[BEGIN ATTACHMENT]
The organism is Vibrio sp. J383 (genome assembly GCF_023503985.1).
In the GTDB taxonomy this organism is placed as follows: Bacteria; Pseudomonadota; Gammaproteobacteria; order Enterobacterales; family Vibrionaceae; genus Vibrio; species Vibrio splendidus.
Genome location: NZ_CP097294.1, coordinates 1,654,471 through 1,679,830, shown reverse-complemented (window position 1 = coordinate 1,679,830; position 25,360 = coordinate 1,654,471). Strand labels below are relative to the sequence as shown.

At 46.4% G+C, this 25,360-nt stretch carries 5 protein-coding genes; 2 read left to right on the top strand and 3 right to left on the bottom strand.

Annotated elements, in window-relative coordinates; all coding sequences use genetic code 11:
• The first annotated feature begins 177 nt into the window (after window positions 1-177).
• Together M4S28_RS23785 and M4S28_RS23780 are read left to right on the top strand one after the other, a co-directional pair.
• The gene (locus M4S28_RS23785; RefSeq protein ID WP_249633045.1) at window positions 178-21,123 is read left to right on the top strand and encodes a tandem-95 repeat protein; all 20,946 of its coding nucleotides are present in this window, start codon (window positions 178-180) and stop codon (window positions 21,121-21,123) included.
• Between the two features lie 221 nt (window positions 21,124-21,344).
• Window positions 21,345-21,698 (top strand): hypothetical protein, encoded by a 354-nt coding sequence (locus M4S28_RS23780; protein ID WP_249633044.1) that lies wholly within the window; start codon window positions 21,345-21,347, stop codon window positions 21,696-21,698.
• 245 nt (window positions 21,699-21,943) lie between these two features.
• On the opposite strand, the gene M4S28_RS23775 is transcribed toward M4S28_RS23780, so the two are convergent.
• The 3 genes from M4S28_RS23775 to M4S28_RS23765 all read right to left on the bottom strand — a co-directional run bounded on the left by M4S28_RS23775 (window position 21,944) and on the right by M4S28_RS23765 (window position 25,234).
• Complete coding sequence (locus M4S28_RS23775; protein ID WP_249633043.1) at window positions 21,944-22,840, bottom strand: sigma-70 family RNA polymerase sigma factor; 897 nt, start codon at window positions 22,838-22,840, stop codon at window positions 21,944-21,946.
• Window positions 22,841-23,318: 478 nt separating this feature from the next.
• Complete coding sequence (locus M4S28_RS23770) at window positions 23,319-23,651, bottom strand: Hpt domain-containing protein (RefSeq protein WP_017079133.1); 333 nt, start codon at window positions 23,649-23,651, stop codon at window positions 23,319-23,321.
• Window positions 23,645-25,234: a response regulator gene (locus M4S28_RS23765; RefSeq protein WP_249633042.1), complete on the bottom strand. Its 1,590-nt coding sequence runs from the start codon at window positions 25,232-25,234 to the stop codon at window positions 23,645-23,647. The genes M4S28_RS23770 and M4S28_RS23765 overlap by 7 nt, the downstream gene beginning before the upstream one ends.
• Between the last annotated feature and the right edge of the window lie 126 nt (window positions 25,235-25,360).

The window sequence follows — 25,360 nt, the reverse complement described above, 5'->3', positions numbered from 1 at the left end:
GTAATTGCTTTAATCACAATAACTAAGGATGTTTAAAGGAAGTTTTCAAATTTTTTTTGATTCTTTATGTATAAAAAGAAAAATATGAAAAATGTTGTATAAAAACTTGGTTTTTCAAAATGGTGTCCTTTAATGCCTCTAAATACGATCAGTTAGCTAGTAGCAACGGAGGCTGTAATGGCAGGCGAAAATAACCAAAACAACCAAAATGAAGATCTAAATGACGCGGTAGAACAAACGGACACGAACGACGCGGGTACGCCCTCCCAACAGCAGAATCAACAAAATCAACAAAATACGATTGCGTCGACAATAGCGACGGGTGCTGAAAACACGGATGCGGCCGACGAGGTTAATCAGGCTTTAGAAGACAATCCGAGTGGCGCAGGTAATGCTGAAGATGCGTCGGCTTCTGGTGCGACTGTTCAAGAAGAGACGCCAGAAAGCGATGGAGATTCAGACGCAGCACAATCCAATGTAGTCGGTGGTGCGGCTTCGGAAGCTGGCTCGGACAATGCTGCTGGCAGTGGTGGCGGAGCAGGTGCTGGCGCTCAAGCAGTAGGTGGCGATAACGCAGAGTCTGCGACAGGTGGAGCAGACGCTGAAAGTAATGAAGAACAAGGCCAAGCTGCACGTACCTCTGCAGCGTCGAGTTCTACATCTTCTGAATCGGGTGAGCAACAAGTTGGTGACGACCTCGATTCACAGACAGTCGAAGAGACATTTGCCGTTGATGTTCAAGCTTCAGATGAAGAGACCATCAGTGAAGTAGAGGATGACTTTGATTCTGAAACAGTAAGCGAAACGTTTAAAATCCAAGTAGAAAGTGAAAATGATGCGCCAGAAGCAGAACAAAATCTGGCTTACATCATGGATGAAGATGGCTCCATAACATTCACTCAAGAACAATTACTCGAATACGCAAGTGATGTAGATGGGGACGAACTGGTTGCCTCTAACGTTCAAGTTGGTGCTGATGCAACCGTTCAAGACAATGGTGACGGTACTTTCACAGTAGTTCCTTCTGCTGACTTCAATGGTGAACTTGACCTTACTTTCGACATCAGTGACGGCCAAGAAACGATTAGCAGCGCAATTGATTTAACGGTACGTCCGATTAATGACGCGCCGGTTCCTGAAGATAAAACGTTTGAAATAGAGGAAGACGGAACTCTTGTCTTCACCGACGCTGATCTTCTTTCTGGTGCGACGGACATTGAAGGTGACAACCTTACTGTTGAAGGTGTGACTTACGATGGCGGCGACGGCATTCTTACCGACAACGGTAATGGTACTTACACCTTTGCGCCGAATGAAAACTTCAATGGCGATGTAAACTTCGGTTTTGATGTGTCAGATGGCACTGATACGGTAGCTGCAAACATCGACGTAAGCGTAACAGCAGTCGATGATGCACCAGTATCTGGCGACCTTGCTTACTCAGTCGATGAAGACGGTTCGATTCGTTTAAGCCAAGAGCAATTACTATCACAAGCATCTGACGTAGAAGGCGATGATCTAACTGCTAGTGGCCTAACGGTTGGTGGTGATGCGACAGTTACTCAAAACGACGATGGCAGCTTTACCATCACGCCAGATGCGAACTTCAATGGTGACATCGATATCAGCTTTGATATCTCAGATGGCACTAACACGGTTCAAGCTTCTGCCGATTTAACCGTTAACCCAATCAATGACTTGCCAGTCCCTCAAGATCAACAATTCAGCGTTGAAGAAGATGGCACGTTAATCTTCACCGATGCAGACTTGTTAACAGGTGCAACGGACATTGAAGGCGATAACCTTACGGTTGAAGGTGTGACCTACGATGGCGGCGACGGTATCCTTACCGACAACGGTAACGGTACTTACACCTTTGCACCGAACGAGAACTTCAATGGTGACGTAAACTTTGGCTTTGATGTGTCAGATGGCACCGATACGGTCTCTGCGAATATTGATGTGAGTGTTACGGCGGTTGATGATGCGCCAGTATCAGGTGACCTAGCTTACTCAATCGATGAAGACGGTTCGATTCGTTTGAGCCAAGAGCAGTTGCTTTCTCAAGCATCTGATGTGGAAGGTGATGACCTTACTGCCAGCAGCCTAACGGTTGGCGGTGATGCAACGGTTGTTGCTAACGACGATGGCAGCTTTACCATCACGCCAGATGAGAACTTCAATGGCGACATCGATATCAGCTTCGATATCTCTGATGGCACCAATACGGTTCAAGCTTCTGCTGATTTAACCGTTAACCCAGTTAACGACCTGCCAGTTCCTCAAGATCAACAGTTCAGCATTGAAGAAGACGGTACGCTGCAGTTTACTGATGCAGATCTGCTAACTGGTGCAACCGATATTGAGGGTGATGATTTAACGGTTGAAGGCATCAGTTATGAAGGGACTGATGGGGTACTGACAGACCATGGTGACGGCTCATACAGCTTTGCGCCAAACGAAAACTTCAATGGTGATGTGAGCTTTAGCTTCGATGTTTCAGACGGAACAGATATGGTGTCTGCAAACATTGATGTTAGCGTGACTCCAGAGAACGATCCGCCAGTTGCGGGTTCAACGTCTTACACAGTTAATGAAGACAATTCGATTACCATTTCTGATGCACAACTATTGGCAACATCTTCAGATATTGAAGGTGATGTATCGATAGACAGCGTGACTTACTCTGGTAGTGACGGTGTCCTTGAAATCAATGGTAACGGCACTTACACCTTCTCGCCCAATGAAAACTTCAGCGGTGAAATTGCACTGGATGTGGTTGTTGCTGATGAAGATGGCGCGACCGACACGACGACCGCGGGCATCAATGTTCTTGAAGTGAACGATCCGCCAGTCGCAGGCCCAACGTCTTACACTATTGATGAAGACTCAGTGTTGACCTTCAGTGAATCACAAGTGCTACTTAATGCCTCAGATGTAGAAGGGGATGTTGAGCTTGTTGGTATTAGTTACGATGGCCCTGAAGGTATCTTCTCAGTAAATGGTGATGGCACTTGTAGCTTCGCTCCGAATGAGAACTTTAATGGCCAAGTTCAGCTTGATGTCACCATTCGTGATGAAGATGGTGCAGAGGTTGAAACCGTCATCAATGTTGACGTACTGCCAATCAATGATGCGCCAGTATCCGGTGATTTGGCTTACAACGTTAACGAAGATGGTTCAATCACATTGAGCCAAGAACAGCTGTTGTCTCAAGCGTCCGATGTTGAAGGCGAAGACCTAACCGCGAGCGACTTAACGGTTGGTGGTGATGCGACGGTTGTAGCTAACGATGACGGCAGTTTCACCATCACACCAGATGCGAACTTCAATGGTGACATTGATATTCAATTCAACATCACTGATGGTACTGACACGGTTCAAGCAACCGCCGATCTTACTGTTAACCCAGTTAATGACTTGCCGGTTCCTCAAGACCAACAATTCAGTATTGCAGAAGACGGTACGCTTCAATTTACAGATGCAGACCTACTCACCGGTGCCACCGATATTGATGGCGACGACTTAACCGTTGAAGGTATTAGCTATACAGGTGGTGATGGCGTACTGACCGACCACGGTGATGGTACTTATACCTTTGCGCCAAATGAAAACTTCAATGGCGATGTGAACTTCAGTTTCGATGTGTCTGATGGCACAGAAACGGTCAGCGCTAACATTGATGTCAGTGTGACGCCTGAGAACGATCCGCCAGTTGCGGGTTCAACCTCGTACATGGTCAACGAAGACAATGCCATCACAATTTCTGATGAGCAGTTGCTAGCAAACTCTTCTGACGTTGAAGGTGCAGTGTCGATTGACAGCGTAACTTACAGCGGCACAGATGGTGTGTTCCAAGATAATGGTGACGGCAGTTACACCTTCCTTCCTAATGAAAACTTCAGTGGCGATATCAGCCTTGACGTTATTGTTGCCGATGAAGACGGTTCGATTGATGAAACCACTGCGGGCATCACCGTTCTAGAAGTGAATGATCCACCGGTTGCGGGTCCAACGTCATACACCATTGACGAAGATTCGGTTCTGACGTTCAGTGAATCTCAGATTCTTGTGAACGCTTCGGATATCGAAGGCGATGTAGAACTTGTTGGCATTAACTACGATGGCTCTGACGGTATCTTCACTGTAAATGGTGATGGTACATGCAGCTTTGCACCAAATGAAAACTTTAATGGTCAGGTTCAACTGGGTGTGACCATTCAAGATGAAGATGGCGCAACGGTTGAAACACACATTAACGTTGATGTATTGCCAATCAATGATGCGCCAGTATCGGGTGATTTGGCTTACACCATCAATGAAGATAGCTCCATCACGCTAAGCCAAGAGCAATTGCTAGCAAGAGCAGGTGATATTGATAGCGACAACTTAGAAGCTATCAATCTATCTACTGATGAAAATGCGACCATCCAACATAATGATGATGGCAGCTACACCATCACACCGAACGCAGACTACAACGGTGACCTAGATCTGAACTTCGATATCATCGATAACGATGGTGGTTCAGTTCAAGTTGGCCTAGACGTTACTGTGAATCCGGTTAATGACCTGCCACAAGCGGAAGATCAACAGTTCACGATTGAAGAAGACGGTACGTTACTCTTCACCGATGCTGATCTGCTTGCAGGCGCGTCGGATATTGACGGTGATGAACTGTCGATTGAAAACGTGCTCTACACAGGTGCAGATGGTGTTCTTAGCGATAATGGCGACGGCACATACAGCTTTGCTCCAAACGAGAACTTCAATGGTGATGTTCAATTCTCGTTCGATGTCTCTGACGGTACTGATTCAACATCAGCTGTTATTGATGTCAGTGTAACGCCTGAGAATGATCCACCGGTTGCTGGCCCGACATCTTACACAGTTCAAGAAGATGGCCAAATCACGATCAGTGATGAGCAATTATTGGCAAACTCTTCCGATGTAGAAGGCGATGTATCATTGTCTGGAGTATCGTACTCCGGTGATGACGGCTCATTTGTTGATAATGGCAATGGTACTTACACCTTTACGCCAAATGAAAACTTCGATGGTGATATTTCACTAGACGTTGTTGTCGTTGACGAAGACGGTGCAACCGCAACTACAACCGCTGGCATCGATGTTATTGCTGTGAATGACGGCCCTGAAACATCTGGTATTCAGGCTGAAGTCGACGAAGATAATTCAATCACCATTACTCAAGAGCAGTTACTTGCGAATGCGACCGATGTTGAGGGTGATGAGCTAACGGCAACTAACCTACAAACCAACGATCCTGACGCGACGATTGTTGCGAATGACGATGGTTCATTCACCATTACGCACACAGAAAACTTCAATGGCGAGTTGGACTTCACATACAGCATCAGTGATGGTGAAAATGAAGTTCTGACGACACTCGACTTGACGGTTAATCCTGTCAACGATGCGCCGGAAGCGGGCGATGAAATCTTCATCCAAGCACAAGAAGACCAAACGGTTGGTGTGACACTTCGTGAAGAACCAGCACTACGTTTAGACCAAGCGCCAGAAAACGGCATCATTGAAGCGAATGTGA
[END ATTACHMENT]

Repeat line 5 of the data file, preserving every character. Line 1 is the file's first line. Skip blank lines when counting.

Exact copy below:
Annotated elements, in window-relative coordinates; all coding sequences use genetic code 11: